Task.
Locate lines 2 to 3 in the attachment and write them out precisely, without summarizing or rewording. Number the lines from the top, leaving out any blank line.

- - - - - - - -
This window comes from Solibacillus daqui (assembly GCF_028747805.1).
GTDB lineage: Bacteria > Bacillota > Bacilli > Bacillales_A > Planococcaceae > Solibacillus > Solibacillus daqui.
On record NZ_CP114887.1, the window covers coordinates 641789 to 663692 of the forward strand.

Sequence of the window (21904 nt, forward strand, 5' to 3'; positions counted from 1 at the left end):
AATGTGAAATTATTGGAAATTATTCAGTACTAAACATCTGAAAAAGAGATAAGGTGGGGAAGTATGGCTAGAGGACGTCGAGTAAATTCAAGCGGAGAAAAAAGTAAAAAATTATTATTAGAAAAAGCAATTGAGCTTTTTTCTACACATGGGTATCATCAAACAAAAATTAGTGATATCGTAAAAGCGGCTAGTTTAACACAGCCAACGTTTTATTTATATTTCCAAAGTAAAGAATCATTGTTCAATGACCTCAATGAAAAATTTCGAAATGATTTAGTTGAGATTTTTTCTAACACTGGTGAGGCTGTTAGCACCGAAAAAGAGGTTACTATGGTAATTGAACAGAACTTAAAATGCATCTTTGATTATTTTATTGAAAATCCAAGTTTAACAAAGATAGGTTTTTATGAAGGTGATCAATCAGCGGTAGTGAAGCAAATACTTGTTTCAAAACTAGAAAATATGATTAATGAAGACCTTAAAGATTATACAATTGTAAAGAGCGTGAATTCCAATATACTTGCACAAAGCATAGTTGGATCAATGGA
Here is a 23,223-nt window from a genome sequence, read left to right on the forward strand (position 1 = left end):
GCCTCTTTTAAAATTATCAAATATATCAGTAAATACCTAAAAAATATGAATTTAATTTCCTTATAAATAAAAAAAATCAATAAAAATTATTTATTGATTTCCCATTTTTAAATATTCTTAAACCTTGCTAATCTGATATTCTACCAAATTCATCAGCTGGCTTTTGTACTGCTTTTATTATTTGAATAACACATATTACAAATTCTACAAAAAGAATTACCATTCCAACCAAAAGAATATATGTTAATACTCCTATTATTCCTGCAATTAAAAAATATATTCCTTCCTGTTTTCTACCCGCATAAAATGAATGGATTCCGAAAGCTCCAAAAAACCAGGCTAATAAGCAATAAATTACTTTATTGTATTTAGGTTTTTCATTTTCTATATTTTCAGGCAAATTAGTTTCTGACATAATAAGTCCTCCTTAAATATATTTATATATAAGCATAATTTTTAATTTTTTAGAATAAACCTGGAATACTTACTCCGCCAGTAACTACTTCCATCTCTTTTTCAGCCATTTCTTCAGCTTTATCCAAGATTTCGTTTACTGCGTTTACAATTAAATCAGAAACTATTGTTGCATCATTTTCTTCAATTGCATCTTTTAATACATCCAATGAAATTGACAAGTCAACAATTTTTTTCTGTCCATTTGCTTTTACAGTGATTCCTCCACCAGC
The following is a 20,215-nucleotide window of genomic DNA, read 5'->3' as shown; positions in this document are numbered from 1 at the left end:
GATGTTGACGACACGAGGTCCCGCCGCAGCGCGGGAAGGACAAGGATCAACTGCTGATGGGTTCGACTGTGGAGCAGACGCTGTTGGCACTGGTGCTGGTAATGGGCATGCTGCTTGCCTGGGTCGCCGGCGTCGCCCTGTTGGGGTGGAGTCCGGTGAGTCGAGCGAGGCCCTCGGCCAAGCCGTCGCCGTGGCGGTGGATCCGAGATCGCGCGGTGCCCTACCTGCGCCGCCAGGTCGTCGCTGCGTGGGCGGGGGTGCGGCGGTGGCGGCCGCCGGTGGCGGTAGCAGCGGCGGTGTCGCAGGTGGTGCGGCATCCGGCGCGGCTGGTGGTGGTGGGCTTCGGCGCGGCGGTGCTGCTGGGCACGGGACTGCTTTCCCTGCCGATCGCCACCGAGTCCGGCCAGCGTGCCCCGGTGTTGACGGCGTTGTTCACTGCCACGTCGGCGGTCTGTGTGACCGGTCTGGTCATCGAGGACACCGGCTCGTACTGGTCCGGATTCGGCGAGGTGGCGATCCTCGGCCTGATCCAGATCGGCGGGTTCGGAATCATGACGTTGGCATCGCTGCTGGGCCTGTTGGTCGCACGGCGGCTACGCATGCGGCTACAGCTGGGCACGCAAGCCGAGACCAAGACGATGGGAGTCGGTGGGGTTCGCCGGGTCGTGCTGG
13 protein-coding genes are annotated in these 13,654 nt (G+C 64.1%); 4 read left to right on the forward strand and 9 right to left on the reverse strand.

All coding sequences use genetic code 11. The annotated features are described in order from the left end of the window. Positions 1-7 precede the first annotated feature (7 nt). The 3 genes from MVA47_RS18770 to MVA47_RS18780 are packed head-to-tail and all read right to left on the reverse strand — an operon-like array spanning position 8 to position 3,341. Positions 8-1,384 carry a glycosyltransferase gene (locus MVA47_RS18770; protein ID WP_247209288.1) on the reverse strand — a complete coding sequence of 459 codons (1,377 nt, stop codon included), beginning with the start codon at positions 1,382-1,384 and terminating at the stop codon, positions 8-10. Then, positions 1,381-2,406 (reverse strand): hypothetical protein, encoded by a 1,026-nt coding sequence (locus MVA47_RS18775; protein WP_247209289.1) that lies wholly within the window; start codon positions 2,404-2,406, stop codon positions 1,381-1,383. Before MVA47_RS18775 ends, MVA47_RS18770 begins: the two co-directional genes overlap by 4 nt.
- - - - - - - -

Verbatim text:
GTDB lineage: Bacteria > Bacillota > Bacilli > Bacillales_A > Planococcaceae > Solibacillus > Solibacillus daqui.
On record NZ_CP114887.1, the window covers coordinates 641789 to 663692 of the forward strand.